Troubleshooting When Surround Sound Speakers Aren’t Working

troubleshooting why not all of your surround sound speakers are working is frustrating, but with a little know-how about cords and wiring you may be able to fix the problem yourself

If you’re a home theater owner asking yourself why all of my surround sound speakers are not working, then you’re in the right place. Here are some steps you can take to get your woofers, tweeters, and everything in between playing on the same team.


We’ve been there: it’s a Saturday, it’s game day, the wings are saucy and the cans are cold, but that bass bumper that should be turning your home theater into a suburban slice of Lane Stadium is just not kicking in.

It’s frustrating. Today’s complex home theater systems mean there are a lot of things that could be causing this. First, let’s knock out some obvious things so we don’t burn up more game time than we need to on this:


Start with the suspect speakers themselves. Are they really not working? Modern surround sound systems often task individual speakers with very specific jobs, so it might be hard to hear the particular mix of sound it’s playing. 

Try turning up the volume a little and listen closely. While you’re there, check to see if there are any on/off, mute, or limiting switches on the speakers themselves. Subwoofers often have volume controls for low-level and high-level inputs right on the unit.


Sometimes just by restarting the whole system and allowing everything to power-up from your main AV receiver will help to solve the problem. It’s a quick way to iron out any software connectivity tangles that might have developed with plugging and unplugging units during setup. 


If any of your surround sound speakers connect to your AV receiver via Bluetooth, this is a good time to check they are linking properly. With headphones, AirPods, smartphones, and tablets all competing for airtime, it’s easy for things to get confused.


Now let’s have a look at the ins and outs of what is connecting your surround sound speakers to the rest of your home theater system — the cables.


Check the audio connections on the affected speakers. Make sure everything is tight. Check especially for loose wiring on any speaker connections that screw down on bare audio cable and on adapters that connect different types of wiring together.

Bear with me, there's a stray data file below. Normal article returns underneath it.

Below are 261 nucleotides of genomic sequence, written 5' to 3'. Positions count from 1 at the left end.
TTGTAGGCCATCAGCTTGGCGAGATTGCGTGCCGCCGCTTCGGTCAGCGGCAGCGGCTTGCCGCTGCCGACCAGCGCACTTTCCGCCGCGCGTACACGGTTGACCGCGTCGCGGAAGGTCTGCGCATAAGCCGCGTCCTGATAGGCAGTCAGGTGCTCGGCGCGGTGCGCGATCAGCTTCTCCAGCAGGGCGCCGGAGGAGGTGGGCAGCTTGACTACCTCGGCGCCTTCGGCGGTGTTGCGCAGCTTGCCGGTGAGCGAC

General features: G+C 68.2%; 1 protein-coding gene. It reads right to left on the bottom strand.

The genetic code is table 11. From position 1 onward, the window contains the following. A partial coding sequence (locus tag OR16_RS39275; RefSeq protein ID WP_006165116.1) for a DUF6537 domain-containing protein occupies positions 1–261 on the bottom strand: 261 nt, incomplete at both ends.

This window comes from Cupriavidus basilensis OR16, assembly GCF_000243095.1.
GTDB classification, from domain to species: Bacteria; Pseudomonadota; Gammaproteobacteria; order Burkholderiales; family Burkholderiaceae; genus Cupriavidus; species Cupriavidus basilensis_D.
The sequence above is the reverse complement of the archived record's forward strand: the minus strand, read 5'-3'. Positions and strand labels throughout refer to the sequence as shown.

Next, let’s look at all the audio connections on your AV receiver. You need to make sure the right sort of speaker is connected to the right audio output. Subwoofers, for instance, are often “active” speakers with their own power source and need to be connected to a dedicated LFE output on an amplifier. 

As with the speakers, make sure all connections are tight and secure and that the cabling is in good shape. With a bit of luck, the problem might just be a crossed connection and pretty soon the only tangles you’ll be seeing will be in the Wahoos defense up at Blacksburg.


If not, it is likely that the problem lies in the way the surround sound capability of your home theater is set up in the software of your AV receiver and the devices connected to it. Let’s take a closer look:


Take a look at the speaker configuration in the setup menus for your AV receiver. This needs to reflect the number and type of speakers you have connected and whether each is equipped with surround sound technology. It should be run every time you add new speakers to your system. If you are not sure it’s set up right, run it again.


Next, see if the source of the music you are playing is in a format enabled for a surround sound-equipped system, typically 5.1 or Dolby Atmos audio. 

Most of the major streaming services now provide “HD” streaming, and many DVDs are also surround sound equipped. You might need to check whether your DVD player is capable of 5.1 playback.


If you are playing a regular stereo soundtrack through a system equipped for surround sound, it may only play on the front speakers of your system. To play stereo sound on your system you will need to enable an “upmixing” mode such as Dolby Surround, DTS Neural:X, or others for each particular source connected to your AV receiver or amplifier.


Finally, a useful feature offered in the speaker setup menu of many AV receivers is the ability to play a test tone on individual speakers. This is a great way to check speakers are indeed working. 

For instance, some Dolby Atmos speakers are designed to only augment sounds produced by other speakers and can often seem to be producing no sounds at all.


Things can get a bit technical beyond this point, and if Enter Sandman is still not blasting from your high-level speakers in time for the big game, it might be time to seek professional help. 

Integration issues like this can often be avoided with a professionally installed home theater. A well-planned system is not only optimized to make the most of the physical space and acoustics of your existing home, it is designed to grow with you as your entertainment needs change and grow.

A local business, Moseley Electronics knows that it’s about much more than a football rivalry or another Saturday night movie. It’s the way Richmond spends quality time with the people we care about. 

At Moseley, we are experts at integrating and automating technology from leading home theater equipment suppliers like Sonos and Sony into your home and into your lifestyle.

Click below to find out more about how Moseley Electronics can take your home theater experience to the next level.

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